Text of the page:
Tuesday, 18 February 2014

Petitioning Bishops of the Church of England

A petition has been initiated on change.org:

To rescind their opposition to equal marriage. To take back their recent Pastoral Guidance. To create a Church where all are welcomed.

On Saturday the 15th of February 2014, the bishops of the Church of England released Pastoral Guidance in relation to equal marriage. This document is an attempt on their part to hinder the movement of God’s Spirit in relation to the full inclusion of all God’s children in the Church of England. This document must not go unchallenged. By signing this petition, you are part of the ongoing struggle for change in the Church of England…

At the time of posting this, the petition has reached 2000 signatures.

Posted by Simon Sarmiento on Tuesday, 18 February 2014 at 10:59am GMT | TrackBack
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Categorised as: Church of England
Comments

An excellent initiative. Just what is needed.


Also need to write to our MP and get Parliament concerned. Parliamentary concern is what actually got denominational leaders moving on women bishops- isn't it !

Scripture reading for this : the parable of the importunate widow. The bishops en mass act like the judge in the parable. We had been warned !

Posted by: Revd Laurie Roberts on Tuesday, 18 February 2014 at 12:49pm GMT

2000 signatures the same number as Tessa Munt M. P. amassed in order to try and keep the next Bishop of Bath and Wells resident in his moated palace.
I recall that a petition containing 12,500 signatures presented to Archbishop John Habgood was not sufficient to prevent him consecrating David Jenkins, the controversial but much loved Bishop of Durham

Posted by: Father David on Tuesday, 18 February 2014 at 1:28pm GMT

"Also need to write to our MP and get Parliament concerned."

Why? They've mostly stopped caring about the CofE, just as they don't care about other fringe groups of single-issue obsessives.

The CofE is now ignored when it speaks, because it has made it clear that it's a single issue pressure group concerned only about sex, and deeply divided on even that. Some might think that it would be worth the CofE's while appearing to be an organisation interested in justice, equality and love. That's the CofE's problem to solve, not MPs.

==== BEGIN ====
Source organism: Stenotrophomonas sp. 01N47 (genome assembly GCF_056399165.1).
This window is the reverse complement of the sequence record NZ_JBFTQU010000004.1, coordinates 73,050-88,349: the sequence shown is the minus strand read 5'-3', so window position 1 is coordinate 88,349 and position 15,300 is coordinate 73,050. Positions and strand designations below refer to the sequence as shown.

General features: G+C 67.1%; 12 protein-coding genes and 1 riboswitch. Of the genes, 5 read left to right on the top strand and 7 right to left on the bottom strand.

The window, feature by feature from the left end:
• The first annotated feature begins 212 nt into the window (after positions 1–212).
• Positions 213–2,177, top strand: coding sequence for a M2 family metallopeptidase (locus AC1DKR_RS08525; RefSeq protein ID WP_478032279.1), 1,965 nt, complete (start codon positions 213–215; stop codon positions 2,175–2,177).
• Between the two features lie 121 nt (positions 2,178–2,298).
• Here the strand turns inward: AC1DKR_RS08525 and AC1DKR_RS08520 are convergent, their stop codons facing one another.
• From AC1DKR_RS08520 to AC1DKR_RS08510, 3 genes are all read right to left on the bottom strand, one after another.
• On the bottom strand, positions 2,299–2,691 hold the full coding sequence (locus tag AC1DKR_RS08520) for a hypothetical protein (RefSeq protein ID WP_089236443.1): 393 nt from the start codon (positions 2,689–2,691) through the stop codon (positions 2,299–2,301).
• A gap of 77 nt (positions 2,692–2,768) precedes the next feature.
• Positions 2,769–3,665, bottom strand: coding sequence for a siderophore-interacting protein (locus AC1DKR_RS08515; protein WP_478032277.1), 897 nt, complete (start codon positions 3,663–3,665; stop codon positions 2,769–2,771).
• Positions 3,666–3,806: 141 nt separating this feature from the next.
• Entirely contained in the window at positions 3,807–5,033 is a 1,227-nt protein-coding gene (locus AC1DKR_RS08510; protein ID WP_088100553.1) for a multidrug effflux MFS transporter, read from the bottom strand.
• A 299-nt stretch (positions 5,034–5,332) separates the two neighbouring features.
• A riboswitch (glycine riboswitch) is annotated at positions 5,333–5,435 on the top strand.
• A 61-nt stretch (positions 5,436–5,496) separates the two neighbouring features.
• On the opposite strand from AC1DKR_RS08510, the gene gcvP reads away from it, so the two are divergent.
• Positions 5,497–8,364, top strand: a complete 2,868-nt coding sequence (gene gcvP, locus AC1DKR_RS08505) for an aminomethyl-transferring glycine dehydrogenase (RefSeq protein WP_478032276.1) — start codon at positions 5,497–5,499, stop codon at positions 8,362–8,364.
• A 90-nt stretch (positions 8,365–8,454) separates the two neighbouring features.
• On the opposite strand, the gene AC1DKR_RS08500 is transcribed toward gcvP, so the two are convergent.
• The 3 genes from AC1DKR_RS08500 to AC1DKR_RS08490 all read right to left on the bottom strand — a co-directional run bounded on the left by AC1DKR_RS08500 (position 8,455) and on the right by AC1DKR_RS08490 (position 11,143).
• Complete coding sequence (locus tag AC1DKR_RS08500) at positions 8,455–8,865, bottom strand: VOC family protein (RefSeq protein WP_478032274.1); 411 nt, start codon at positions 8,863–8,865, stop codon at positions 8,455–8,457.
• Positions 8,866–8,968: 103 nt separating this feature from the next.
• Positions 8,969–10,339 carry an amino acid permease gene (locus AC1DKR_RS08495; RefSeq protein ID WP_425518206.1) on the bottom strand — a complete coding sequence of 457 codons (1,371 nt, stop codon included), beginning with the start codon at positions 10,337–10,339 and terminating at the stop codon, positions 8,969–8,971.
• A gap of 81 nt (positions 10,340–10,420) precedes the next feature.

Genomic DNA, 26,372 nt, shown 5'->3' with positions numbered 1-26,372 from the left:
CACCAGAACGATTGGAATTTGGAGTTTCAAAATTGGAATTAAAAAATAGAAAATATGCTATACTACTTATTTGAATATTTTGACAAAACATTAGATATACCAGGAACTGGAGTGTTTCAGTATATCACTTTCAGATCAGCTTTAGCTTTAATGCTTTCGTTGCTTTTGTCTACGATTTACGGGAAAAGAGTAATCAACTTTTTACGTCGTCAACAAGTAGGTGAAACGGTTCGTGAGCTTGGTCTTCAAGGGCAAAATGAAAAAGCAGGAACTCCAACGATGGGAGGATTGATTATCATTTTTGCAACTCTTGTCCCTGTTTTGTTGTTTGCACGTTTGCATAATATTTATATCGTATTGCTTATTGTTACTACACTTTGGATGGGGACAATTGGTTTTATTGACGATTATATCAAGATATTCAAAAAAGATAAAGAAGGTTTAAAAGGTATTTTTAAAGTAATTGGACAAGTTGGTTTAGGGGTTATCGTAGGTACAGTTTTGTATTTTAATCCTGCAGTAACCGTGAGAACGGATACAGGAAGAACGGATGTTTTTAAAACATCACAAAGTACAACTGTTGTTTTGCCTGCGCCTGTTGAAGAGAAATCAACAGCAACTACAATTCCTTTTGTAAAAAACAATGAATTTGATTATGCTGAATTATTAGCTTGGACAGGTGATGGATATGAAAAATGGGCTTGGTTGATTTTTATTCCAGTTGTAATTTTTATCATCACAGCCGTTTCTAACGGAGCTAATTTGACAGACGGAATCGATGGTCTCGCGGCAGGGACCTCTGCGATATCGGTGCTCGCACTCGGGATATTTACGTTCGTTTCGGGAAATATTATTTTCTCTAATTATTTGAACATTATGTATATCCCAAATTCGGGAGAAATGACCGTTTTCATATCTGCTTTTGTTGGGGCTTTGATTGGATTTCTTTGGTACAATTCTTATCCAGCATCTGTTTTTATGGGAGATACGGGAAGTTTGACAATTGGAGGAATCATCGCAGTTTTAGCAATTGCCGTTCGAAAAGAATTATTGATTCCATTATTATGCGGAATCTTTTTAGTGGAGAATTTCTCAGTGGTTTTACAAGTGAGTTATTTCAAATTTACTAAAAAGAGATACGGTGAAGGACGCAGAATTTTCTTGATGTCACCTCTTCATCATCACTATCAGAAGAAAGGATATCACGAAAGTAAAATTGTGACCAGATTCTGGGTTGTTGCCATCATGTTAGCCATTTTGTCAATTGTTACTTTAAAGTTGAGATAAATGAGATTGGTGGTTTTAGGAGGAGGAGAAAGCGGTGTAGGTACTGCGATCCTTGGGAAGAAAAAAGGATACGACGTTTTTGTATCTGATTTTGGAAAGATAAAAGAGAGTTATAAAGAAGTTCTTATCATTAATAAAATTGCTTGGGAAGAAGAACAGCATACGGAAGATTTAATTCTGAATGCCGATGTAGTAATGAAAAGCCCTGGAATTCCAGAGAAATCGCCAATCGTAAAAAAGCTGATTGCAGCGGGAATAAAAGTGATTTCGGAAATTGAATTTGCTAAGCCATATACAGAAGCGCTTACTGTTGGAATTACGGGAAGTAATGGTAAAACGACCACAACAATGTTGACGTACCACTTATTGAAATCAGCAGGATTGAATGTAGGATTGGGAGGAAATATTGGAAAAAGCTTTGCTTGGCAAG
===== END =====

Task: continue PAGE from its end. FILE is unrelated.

Welby made a complete fool of himself over the Same Sex Marriage provisions, because he assumed that everyone else secretly agreed with him and just needed permission to vote the "right" way. When in fact the only people who were willing to side with him were cranks, oddballs and arch-conservatives. He's made common cause with them, at least, so presumably they'll listen to what he says about poverty and justice. Won't they? Decent MPs aren't interested in what an unashamedly homophobic organisation that has just codified its homophobia have to say about anything.

The CofE pushed hard for an opt-out on SSM. It got it. It pushed hard for an exemption to equality legislation to allow it to discriminate against its own members in a way which is illegal for everyone else. It got it. Why should MPs now act to try to remove from the CofE the protections it and its members campaigned so hard for? Welby wanted the legislative cover to permit him to discriminate. He's got it. People don't want to associate with those that discriminate. That's the end of it.

Posted by: Interested Observer on Tuesday, 18 February 2014 at 2:11pm GMT

I understand the canon law argument and the law is binding whether we agree with it or not... But, what is a blessing ? If we can bless a house, a car or on certain occasions a hamster, why can we not bless a same-sex couple? Perhaps a regular liturgy is proscribed, but what is the philosophy ?
Jasper Ridley's biography of Cranmer discusses the validity of the marriage of Catherine of Aragon and Henry VIII. Ridley draws a distinction between the canonist and the theologian, with the implication that Cranmer used theological argument but that canonists claimed that the original marriage was binding. Should we conclude that the Bishops are required (ex officio even) to be canonists, while theological thinkers ask the difficult questions ?
This is not a hostile observation, but I just wonder ... while remarking that any reflective group may criticise a trend without the obligation to be counter-cultural. In the field of human rights I know where I stand and the bad laws that we obey are often repealed.

Posted by: James Barnett on Tuesday, 18 February 2014 at 3:10pm GMT

Out of sight, out of mind, Interested Observer. For all its decline, the Church of England is still established, still the national church. However much its stock has fallen, many people stay invested.

That's why the church has fought desperately to silence its lesbian and gay members. It's one thing to vote through exemptions when it's an abstract: quite another when you're watching gay priests dragged through the courts for -- let's call it like it is -- being born gay.

MPs reacted furiously to the vote to continue the ban on female bishops. Once the gay "issue" has a human face, I doubt they'll long tolerate the persecution inflicted in their name.

Posted by: James Byron on Tuesday, 18 February 2014 at 6:36pm GMT

There are a sufficiently large number of parliamentarians who are aware that the C of E isn't a homogeneously homophobic entity despite its recent history, some of whom are members themselves. A few may be moved to make mention of the matter in the corridors of power even if they don't ask questions on the floor of the House. The wiser of the Lords Spiritual will be keeping their ear to the ground after last summer's humiliating debacle as they will only regain respect there by demonstrating they have the willingness to engender change.

Posted by: Andrew on Tuesday, 18 February 2014 at 7:50pm GMT
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